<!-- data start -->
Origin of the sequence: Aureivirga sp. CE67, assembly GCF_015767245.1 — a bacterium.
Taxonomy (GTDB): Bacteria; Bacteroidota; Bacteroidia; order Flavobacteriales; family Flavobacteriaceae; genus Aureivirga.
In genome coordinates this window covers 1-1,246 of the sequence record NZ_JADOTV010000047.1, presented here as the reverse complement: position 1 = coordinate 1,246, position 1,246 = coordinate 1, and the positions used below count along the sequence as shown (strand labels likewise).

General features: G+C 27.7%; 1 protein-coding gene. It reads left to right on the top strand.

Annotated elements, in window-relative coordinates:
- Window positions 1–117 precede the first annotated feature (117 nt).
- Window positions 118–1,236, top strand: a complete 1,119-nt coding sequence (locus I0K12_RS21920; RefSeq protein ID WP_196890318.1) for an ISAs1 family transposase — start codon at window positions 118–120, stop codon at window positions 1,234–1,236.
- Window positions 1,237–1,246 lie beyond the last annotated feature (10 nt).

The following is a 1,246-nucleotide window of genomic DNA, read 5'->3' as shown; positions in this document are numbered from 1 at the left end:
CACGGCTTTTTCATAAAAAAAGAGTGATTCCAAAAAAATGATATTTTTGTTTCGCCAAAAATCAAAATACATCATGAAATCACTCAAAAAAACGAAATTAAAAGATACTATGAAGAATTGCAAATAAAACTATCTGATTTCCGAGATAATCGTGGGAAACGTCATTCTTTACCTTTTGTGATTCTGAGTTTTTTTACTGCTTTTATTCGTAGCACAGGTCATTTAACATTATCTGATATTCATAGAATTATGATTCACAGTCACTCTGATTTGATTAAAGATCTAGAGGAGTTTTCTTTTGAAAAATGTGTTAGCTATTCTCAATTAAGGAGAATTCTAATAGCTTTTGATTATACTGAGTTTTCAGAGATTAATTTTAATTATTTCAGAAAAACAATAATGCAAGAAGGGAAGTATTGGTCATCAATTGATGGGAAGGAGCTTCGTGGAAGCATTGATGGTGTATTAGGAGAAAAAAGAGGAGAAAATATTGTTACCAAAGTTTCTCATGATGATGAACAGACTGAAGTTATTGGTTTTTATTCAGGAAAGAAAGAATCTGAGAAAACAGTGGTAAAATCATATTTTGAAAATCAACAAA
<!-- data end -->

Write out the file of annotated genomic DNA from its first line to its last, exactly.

Origin of the sequence: Aureivirga sp. CE67, assembly GCF_015767245.1 — a bacterium.
Taxonomy (GTDB): Bacteria; Bacteroidota; Bacteroidia; order Flavobacteriales; family Flavobacteriaceae; genus Aureivirga.
In genome coordinates this window covers 1-1,246 of the sequence record NZ_JADOTV010000047.1, presented here as the reverse complement: position 1 = coordinate 1,246, position 1,246 = coordinate 1, and the positions used below count along the sequence as shown (strand labels likewise).

General features: G+C 27.7%; 1 protein-coding gene. It reads left to right on the top strand.

Annotated elements, in window-relative coordinates:
- Window positions 1–117 precede the first annotated feature (117 nt).
- Window positions 118–1,236, top strand: a complete 1,119-nt coding sequence (locus I0K12_RS21920; RefSeq protein ID WP_196890318.1) for an ISAs1 family transposase — start codon at window positions 118–120, stop codon at window positions 1,234–1,236.
- Window positions 1,237–1,246 lie beyond the last annotated feature (10 nt).

The following is a 1,246-nucleotide window of genomic DNA, read 5'->3' as shown; positions in this document are numbered from 1 at the left end:
CACGGCTTTTTCATAAAAAAAGAGTGATTCCAAAAAAATGATATTTTTGTTTCGCCAAAAATCAAAATACATCATGAAATCACTCAAAAAAACGAAATTAAAAGATACTATGAAGAATTGCAAATAAAACTATCTGATTTCCGAGATAATCGTGGGAAACGTCATTCTTTACCTTTTGTGATTCTGAGTTTTTTTACTGCTTTTATTCGTAGCACAGGTCATTTAACATTATCTGATATTCATAGAATTATGATTCACAGTCACTCTGATTTGATTAAAGATCTAGAGGAGTTTTCTTTTGAAAAATGTGTTAGCTATTCTCAATTAAGGAGAATTCTAATAGCTTTTGATTATACTGAGTTTTCAGAGATTAATTTTAATTATTTCAGAAAAACAATAATGCAAGAAGGGAAGTATTGGTCATCAATTGATGGGAAGGAGCTTCGTGGAAGCATTGATGGTGTATTAGGAGAAAAAAGAGGAGAAAATATTGTTACCAAAGTTTCTCATGATGATGAACAGACTGAAGTTATTGGTTTTTATTCAGGAAAGAAAGAATCTGAGAAAACAGTGGTAAAATCATATTTTGAAAATCAACAAA